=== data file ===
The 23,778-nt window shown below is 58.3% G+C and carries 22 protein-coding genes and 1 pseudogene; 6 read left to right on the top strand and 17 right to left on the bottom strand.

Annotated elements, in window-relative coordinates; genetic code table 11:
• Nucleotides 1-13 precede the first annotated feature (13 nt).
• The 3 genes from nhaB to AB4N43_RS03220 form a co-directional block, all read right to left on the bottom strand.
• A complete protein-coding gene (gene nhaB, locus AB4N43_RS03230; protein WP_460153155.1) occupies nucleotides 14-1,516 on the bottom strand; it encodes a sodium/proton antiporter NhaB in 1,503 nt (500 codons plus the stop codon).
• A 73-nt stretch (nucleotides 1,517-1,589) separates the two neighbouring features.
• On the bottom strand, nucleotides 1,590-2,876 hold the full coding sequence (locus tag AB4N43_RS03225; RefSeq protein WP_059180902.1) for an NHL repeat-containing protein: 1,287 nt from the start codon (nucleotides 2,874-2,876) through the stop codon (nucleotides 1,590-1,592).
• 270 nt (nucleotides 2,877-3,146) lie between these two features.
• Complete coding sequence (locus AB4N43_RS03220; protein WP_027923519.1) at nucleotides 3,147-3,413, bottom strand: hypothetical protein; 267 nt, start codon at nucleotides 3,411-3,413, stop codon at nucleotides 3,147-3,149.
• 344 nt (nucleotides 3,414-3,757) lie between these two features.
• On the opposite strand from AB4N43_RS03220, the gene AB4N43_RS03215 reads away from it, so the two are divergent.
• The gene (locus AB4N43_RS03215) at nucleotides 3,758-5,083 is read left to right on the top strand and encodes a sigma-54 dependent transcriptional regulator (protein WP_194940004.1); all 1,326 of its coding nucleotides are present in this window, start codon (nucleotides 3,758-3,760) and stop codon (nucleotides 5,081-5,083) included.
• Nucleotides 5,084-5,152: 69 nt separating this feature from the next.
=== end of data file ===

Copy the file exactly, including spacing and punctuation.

The 23,778-nt window shown below is 58.3% G+C and carries 22 protein-coding genes and 1 pseudogene; 6 read left to right on the top strand and 17 right to left on the bottom strand.

Annotated elements, in window-relative coordinates; genetic code table 11:
• Nucleotides 1-13 precede the first annotated feature (13 nt).
• The 3 genes from nhaB to AB4N43_RS03220 form a co-directional block, all read right to left on the bottom strand.
• A complete protein-coding gene (gene nhaB, locus AB4N43_RS03230; protein WP_460153155.1) occupies nucleotides 14-1,516 on the bottom strand; it encodes a sodium/proton antiporter NhaB in 1,503 nt (500 codons plus the stop codon).
• A 73-nt stretch (nucleotides 1,517-1,589) separates the two neighbouring features.
• On the bottom strand, nucleotides 1,590-2,876 hold the full coding sequence (locus tag AB4N43_RS03225; RefSeq protein WP_059180902.1) for an NHL repeat-containing protein: 1,287 nt from the start codon (nucleotides 2,874-2,876) through the stop codon (nucleotides 1,590-1,592).
• 270 nt (nucleotides 2,877-3,146) lie between these two features.
• Complete coding sequence (locus AB4N43_RS03220; protein WP_027923519.1) at nucleotides 3,147-3,413, bottom strand: hypothetical protein; 267 nt, start codon at nucleotides 3,411-3,413, stop codon at nucleotides 3,147-3,149.
• 344 nt (nucleotides 3,414-3,757) lie between these two features.
• On the opposite strand from AB4N43_RS03220, the gene AB4N43_RS03215 reads away from it, so the two are divergent.
• The gene (locus AB4N43_RS03215) at nucleotides 3,758-5,083 is read left to right on the top strand and encodes a sigma-54 dependent transcriptional regulator (protein WP_194940004.1); all 1,326 of its coding nucleotides are present in this window, start codon (nucleotides 3,758-3,760) and stop codon (nucleotides 5,081-5,083) included.
• Nucleotides 5,084-5,152: 69 nt separating this feature from the next.